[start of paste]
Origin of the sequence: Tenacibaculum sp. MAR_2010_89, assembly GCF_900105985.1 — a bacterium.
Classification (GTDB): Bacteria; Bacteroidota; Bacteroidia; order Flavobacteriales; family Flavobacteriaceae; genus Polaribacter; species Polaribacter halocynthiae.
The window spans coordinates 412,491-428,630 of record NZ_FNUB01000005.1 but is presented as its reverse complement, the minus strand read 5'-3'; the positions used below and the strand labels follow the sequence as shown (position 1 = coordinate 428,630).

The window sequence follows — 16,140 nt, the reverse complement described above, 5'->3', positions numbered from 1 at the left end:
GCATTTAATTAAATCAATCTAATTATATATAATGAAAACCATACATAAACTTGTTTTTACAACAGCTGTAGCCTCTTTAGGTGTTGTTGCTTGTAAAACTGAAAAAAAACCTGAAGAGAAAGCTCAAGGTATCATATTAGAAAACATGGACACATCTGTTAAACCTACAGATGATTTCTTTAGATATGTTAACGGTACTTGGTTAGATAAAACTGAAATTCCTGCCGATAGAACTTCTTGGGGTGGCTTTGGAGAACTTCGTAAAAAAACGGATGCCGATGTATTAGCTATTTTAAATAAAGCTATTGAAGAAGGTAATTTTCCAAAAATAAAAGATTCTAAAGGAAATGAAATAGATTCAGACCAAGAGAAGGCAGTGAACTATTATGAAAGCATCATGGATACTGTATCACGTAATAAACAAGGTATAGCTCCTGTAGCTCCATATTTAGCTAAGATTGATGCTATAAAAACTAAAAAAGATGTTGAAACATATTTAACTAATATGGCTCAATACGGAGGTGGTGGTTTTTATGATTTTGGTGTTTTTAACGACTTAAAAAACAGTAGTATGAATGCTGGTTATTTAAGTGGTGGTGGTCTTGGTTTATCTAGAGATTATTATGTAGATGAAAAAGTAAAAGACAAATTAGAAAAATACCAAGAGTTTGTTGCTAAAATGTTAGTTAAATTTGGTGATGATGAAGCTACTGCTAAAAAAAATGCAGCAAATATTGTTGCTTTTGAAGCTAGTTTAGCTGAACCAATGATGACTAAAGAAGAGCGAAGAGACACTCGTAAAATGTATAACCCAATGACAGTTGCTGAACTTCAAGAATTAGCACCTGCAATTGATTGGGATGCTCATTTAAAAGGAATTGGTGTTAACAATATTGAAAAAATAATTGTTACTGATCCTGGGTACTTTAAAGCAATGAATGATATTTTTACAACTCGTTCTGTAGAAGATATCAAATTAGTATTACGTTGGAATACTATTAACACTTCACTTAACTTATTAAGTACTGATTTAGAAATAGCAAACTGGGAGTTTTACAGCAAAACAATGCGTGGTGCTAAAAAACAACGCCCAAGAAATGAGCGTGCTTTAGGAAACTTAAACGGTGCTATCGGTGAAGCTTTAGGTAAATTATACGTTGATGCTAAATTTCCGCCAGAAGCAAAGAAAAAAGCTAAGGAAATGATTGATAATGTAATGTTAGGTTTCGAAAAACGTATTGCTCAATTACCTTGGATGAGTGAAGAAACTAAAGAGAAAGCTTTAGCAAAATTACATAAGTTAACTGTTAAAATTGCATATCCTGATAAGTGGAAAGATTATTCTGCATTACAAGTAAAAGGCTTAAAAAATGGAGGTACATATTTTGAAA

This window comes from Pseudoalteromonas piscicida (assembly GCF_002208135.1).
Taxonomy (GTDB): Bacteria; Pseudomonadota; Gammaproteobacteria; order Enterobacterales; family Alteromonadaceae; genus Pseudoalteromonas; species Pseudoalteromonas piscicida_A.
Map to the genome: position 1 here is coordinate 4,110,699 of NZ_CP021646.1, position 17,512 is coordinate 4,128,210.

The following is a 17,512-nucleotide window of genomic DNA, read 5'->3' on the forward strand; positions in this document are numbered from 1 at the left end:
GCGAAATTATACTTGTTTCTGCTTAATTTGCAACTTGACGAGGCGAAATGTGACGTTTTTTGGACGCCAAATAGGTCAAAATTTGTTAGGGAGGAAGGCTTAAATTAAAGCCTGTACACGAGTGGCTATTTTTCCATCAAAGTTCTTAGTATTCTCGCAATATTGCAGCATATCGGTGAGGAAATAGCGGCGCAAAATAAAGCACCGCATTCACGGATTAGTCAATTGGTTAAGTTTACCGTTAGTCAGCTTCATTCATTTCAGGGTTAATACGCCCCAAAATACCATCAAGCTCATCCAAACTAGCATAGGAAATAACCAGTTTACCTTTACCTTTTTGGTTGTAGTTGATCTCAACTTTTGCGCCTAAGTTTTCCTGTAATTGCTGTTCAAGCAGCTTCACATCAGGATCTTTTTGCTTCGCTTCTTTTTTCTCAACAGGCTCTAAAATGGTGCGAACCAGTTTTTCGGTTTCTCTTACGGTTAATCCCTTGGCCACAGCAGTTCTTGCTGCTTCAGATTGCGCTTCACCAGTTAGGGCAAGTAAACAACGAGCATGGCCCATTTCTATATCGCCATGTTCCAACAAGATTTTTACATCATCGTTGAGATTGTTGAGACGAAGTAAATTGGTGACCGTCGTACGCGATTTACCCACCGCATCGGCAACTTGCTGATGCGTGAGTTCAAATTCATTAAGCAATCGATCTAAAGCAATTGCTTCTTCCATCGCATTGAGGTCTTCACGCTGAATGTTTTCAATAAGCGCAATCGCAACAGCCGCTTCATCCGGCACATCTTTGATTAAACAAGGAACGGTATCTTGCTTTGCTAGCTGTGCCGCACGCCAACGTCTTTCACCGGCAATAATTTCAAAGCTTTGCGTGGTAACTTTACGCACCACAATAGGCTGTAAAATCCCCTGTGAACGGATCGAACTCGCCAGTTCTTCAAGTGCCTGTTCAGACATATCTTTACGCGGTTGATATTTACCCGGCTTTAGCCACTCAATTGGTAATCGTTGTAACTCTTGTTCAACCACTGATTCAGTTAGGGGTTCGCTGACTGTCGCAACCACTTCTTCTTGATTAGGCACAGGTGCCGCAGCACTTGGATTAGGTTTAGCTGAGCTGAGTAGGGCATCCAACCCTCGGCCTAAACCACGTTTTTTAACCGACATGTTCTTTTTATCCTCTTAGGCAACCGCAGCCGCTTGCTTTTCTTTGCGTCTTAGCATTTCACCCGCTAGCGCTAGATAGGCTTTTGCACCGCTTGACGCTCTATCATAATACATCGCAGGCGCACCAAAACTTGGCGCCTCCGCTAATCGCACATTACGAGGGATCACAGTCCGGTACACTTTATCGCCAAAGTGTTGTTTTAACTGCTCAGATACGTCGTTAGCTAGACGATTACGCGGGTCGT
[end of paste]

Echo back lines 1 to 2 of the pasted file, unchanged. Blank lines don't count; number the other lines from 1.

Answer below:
Origin of the sequence: Tenacibaculum sp. MAR_2010_89, assembly GCF_900105985.1 — a bacterium.
Classification (GTDB): Bacteria; Bacteroidota; Bacteroidia; order Flavobacteriales; family Flavobacteriaceae; genus Polaribacter; species Polaribacter halocynthiae.